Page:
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Kodak Demos E-Cinema Solutions at CineExpoShows expanded array of digital cinema solutions (June 21, 2004)
Eastman Kodak Company is showcasing an array of current and future digital solutions here at the annual Cinema Expo International conference. Included are Kodak's fully networked systems and services being used to deliver pre-show advertising to hundreds of screens in the United States.
The company is also demonstrating a prototype digital system intended for showing independent features, documentaries, local language movies, and other moving image content on independent cinema screens in rural or community locations.
"The prototype demonstrations are designed to gain customer feedback we can use to fine tune our future offering for different market needs," says Bill Doeren, general manager of Kodak Digital Cinema and vice president of Kodak's Entertainment Imaging business. "Kodak is committed to being a full solution supplier, serving every phase of the digital cinema market as it develops."
Kodak, working with ad suppliers Cinema Screen Media and Hatch Marketing, has become the number three supplier of digital pre-show systems worldwide during the past eight months. The pre-show advertising is sold and designed by Cinema Screen Media or Hatch, using the Kodak Network Operations Center (NOC) to distribute the content.
Kodak Digital Cinema pre-show systems are currently installed on Century, CineArts, Harkins, Marcus, Classic, Eastern Federal, and Great Texas Movie Company screens in major metropolitan areas of the U.S. Kodak-distributed pre-shows are currently seen by more than a million movie-goers a month.
"Our pre-show solution is finding good acceptance in the marketplace," says Denis Kelly, Operations Manager for Kodak Digital Cinema in Europe. "The prototype solution we're demonstrating is the next phase but clearly not the final phase of our growing digital involvement."
In commercial form, Kodak's solution will be part of a fully networked system with content managed by Kodak. First, using a secure Kodak Internet portal, studios or distributors will provide security keys for movies; exhibitors will input schedules for trailers and shows; and ad suppliers will post pre-show content and metadata. Separately, studios or distributors also will provide a digital master of the motion picture. Kodak Digital Cinema Services, the company's NOC, will encode, encrypt, compress, and assemble, duplicate, and distribute the content to Kodak systems in the cinemas, according to the terms of the exhibitor-distributor contract. In the cinemas, Kodak system servers will receive, load, and stage the content, securely decrypting it and playing it through a range of projectors. The Kodak system will handle multi-language audio tracks, subtitling, and closed captioning. It will also include Kodak Color Management, so movies are consistently projected as filmmakers intend them to be seen.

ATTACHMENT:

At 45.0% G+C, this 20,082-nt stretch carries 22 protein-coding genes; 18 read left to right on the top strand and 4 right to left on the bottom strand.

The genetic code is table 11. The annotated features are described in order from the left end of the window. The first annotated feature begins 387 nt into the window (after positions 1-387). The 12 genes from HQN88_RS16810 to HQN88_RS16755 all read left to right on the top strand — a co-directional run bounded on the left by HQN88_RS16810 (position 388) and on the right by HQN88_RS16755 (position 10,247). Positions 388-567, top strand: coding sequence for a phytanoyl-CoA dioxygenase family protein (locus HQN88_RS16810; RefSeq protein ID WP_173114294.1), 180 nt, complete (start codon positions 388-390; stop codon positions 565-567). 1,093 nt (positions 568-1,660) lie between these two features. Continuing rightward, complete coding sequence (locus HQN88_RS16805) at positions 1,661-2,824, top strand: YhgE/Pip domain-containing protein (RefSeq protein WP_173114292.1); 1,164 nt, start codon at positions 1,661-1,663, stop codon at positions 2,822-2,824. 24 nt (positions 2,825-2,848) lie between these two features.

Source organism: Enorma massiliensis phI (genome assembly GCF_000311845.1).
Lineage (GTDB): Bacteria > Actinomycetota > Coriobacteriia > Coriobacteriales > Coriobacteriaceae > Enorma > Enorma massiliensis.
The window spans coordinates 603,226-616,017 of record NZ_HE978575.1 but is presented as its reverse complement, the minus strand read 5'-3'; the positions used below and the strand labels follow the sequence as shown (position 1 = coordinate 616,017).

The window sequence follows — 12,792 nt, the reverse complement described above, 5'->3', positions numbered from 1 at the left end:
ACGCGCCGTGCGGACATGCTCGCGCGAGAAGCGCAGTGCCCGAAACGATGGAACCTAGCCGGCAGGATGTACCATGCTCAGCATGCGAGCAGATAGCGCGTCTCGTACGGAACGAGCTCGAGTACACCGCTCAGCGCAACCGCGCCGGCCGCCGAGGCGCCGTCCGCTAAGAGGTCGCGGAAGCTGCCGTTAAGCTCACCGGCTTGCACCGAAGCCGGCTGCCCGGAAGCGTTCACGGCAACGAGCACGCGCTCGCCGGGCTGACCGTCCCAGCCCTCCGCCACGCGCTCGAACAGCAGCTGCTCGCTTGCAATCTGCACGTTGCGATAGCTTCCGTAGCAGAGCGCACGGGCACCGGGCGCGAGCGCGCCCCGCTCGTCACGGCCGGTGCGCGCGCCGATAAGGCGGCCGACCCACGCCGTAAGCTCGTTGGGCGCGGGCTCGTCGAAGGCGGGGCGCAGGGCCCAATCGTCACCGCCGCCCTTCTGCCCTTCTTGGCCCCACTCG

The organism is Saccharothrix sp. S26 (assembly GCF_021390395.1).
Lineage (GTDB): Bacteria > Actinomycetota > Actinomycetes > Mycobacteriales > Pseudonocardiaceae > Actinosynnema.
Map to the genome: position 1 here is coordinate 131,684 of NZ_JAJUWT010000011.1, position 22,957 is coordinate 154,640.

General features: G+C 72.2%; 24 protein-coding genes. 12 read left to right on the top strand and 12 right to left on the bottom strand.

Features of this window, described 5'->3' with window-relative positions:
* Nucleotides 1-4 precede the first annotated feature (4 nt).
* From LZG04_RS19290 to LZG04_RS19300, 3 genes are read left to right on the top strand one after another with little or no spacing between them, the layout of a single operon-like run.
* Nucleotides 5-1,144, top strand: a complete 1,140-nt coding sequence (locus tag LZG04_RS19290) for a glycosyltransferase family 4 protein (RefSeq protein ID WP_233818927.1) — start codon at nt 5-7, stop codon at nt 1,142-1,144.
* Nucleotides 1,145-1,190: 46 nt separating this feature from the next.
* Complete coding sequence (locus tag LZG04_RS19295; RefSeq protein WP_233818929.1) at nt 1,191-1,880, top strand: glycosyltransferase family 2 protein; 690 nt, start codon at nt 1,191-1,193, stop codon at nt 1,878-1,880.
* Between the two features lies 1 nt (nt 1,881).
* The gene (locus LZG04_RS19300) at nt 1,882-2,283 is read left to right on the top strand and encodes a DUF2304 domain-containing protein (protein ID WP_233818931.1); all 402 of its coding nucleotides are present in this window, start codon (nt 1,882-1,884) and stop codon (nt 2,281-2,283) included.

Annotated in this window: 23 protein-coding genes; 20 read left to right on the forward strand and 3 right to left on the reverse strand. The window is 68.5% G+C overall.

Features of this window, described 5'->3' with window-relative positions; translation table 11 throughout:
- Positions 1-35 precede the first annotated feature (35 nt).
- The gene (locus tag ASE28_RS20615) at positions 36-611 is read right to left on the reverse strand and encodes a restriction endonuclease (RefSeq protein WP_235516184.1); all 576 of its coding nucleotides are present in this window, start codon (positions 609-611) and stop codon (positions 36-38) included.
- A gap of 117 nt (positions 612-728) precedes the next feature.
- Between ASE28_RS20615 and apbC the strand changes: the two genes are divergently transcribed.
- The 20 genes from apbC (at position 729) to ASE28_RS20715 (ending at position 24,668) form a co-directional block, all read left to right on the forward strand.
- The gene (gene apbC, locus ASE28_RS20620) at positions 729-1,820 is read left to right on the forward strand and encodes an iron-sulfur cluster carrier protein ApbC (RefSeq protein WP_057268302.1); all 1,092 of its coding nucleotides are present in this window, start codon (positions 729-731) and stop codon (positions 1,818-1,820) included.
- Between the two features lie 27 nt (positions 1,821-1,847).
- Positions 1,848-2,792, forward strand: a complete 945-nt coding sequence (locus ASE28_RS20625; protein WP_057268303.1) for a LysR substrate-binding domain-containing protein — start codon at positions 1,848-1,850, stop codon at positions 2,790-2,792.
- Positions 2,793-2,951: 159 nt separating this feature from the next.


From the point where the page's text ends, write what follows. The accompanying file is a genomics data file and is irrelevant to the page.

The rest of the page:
"The market is at a stage when product capabilities and customer expectations are evolving rapidly," says Kelly. "The customer insights we gain from our demonstrations will help to guide our on-going advancement efforts, as they always do in Kodak product development."
Kelly expects digital cinema to evolve in phases, with varying standards and operational capabilities for different applications and markets.
Kelly noted that digital pre-show advertising is generally projected at standard TV resolution. "But for independent, local language and documentaries, the market is looking for resolution at a minimum of SXGA and up to HD and 2K," he adds. "And for full digital cinema, studios will require cinemas to use high resolution projectors capable of delivering the full dynamic range and colors recorded on film."
Doeren reemphasized Kodak's long-term commitment to offer the right solution, at the right resolution, for market needs. When the market requires a 4K projector, it will be part of Kodak's offering.
"In the entertainment arena, Kodak continues to set the 'gold standard' for motion picture film," Doeren says. "We expect to do the same for all phases of digital cinema. For us, this will be a long and exciting journey."
About Eastman Kodak Company
Kodak is the leader in helping people take, share, print and view images for memories, for information, for entertainment. The company is a major participant in infoimaging, a $385 billion industry composed of devices (digital cameras and flat-panel displays), infrastructure (online networks and delivery systems for images) and services & media (software, film and paper enabling people to access, analyze and print images). With sales of $13.3 billion in 2003, the company comprises several businesses: Health, supplying the healthcare industry with traditional and digital image capture and output products and services; Commercial Printing, offering on-demand color printing and networking publishing systems; Commercial Imaging, offering image capture, output and storage products and services to businesses and government; Display & Components, which designs and manufactures state-of-the-art organic light-emitting diode displays as well as other specialty materials, and delivers optics and imaging sensors to original equipment manufacturers; and Digital & Film Imaging Systems, providing consumers, professionals and cinematographers with digital and traditional products and services.
For more information visit www.kodak.com.
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